Because of these tensions, it is not enough to reconsider our definition of writing but also our definition of multimodality, understanding that, just as with text-based assignments, it is important to integrate genres and modes in progressively complex ways. And just as a typical FYW course would not automatically begin with the extended research paper assignment, multimodal assignments should begin where both students and teacher are regarding their composing expertise, allowing a point of entry that fosters early success and develops skills and aptitudes over time. Such a process also should account for a definition of multimodality that is not purely digital, recognizing the many print-based genres that have multimodal components, from scrapbooks to posters to zines. Equally important is that our understanding of multimodality should acknowledge the redefinition of “literacy” as the more nuanced “multiliteracies” that Stuart Selber (2004) outlined as (1) functional, which views computers as tools and students as users of technology; (2) critical, which views computers as cultural artifacts and students as questioners of technology; and (3) rhetorical, which views computers as hypertextual media (i.e., multimodality) and as students as producers of technology (p. 25; see Chapter 14). Thus, a multiliteracies framework has just as much potential to foster critical thinking, reading, and composing as our traditional text-based writing processes.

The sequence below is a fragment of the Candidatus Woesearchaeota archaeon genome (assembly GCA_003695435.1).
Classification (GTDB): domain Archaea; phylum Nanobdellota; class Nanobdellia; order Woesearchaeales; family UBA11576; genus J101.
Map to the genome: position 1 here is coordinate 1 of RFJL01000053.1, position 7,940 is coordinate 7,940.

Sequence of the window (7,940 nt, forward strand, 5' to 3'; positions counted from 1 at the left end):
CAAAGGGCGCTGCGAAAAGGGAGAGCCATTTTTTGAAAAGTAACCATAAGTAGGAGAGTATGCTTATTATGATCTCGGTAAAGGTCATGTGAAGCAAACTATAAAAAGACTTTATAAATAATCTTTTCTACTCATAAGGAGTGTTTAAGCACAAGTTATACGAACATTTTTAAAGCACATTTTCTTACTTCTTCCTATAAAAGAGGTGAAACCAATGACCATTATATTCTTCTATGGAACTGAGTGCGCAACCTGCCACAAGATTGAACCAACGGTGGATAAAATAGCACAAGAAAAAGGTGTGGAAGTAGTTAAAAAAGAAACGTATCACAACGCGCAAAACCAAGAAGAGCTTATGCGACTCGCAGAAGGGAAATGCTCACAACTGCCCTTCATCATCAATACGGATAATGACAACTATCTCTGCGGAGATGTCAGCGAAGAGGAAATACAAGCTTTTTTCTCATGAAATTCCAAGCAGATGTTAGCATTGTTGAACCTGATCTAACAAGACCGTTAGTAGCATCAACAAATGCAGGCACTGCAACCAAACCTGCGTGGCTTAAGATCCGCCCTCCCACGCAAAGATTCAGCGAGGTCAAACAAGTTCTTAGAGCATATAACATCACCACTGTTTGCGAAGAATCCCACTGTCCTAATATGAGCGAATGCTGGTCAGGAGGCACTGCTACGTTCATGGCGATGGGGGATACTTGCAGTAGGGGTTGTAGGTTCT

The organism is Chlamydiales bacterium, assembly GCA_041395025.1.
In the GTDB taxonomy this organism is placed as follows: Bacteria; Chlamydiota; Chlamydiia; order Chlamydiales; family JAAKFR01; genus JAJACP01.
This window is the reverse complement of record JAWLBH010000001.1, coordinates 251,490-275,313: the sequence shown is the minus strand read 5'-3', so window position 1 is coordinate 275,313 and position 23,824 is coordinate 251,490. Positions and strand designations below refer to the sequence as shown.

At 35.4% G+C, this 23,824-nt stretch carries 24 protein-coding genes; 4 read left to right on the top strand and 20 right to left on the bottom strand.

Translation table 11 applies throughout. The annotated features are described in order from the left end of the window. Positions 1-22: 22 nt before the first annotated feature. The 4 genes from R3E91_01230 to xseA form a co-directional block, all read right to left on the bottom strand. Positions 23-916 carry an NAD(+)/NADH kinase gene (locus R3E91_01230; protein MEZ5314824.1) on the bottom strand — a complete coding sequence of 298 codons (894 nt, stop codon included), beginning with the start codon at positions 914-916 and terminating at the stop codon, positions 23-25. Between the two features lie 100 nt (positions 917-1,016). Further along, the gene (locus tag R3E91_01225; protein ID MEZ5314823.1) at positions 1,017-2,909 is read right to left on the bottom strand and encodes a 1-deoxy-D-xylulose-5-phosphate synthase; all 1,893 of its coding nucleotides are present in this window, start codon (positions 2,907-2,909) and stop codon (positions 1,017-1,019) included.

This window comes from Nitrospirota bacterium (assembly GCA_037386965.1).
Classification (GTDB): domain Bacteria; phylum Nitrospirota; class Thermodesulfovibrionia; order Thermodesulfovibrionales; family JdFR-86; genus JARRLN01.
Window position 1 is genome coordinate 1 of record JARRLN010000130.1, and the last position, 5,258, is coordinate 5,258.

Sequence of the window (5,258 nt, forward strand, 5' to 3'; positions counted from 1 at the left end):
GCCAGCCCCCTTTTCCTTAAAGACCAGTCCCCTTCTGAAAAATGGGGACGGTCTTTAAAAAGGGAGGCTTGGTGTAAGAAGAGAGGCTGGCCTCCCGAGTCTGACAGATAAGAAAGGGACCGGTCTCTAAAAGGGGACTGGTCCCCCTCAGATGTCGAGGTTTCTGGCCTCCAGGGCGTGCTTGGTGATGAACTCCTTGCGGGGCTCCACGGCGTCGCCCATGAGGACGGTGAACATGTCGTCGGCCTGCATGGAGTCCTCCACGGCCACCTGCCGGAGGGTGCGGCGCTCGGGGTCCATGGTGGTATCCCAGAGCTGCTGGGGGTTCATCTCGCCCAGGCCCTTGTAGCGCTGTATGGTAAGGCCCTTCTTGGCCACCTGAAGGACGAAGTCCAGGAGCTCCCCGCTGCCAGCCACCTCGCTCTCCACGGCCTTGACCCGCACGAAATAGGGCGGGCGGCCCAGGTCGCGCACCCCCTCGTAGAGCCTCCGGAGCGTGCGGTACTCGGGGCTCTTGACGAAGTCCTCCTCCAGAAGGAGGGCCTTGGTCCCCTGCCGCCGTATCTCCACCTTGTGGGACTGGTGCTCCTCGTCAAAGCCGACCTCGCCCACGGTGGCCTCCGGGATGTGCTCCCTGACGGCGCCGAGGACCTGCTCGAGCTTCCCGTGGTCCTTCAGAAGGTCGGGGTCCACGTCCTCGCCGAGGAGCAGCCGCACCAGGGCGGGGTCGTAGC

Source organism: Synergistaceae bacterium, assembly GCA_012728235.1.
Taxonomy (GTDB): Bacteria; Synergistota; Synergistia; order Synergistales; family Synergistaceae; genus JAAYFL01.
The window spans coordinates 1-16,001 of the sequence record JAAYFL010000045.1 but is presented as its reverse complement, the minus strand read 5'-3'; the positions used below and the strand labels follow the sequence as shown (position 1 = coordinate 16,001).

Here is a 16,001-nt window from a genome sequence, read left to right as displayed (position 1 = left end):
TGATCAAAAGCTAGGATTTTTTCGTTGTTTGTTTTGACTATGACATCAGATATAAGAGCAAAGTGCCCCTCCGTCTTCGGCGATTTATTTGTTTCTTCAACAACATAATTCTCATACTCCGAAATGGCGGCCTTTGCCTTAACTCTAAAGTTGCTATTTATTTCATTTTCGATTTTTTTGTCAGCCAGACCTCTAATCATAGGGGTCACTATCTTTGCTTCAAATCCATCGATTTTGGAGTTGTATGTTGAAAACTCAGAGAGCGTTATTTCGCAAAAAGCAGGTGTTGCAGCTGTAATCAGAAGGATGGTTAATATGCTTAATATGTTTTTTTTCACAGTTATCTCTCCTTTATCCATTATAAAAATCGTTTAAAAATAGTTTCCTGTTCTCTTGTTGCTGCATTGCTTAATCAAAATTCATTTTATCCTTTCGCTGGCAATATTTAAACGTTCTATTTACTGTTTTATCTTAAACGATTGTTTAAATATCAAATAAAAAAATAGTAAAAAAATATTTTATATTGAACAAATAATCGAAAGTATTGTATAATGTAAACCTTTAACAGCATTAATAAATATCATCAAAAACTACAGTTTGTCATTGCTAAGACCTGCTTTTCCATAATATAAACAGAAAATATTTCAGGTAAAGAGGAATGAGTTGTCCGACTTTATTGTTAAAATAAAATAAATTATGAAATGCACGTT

My goal in outlining a range of effective practices for integrating, producing, and assessing multimodal assignments is to bridge the gap not only between migration and transformation of OWI content but also between the either/or, both/and positions in order to emphasize a twenty-first century model of online writing. The goal in doing so is to acknowledges, as Selfe concluded(2009), “all available means of persuasion, all available dimensions, all available approaches, not simply those limited to the two dimensional space of the printed page” (p. 645).
OWI Effective Practices for Multimodal Composition